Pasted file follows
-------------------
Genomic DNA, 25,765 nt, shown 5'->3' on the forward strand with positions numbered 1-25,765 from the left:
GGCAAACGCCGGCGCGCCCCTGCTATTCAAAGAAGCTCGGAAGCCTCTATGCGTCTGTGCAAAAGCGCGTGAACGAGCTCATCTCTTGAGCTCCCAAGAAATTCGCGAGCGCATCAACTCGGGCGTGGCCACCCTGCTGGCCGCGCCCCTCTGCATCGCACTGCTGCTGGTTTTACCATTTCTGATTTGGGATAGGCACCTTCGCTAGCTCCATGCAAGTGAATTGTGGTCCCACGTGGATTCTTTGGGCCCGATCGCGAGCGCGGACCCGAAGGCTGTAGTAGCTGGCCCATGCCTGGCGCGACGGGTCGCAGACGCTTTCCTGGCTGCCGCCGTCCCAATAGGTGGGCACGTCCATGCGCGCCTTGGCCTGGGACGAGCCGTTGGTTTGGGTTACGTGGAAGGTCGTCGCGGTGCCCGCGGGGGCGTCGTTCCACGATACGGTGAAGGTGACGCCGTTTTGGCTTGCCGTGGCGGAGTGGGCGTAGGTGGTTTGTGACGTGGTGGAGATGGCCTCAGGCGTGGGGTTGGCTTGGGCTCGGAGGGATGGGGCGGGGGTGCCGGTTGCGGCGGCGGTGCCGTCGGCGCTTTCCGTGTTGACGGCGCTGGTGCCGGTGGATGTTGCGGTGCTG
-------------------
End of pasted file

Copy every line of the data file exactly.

Genomic DNA, 25,765 nt, shown 5'->3' on the forward strand with positions numbered 1-25,765 from the left:
GGCAAACGCCGGCGCGCCCCTGCTATTCAAAGAAGCTCGGAAGCCTCTATGCGTCTGTGCAAAAGCGCGTGAACGAGCTCATCTCTTGAGCTCCCAAGAAATTCGCGAGCGCATCAACTCGGGCGTGGCCACCCTGCTGGCCGCGCCCCTCTGCATCGCACTGCTGCTGGTTTTACCATTTCTGATTTGGGATAGGCACCTTCGCTAGCTCCATGCAAGTGAATTGTGGTCCCACGTGGATTCTTTGGGCCCGATCGCGAGCGCGGACCCGAAGGCTGTAGTAGCTGGCCCATGCCTGGCGCGACGGGTCGCAGACGCTTTCCTGGCTGCCGCCGTCCCAATAGGTGGGCACGTCCATGCGCGCCTTGGCCTGGGACGAGCCGTTGGTTTGGGTTACGTGGAAGGTCGTCGCGGTGCCCGCGGGGGCGTCGTTCCACGATACGGTGAAGGTGACGCCGTTTTGGCTTGCCGTGGCGGAGTGGGCGTAGGTGGTTTGTGACGTGGTGGAGATGGCCTCAGGCGTGGGGTTGGCTTGGGCTCGGAGGGATGGGGCGGGGGTGCCGGTTGCGGCGGCGGTGCCGTCGGCGCTTTCCGTGTTGACGGCGCTGGTGCCGGTGGATGTTGCGGTGCTG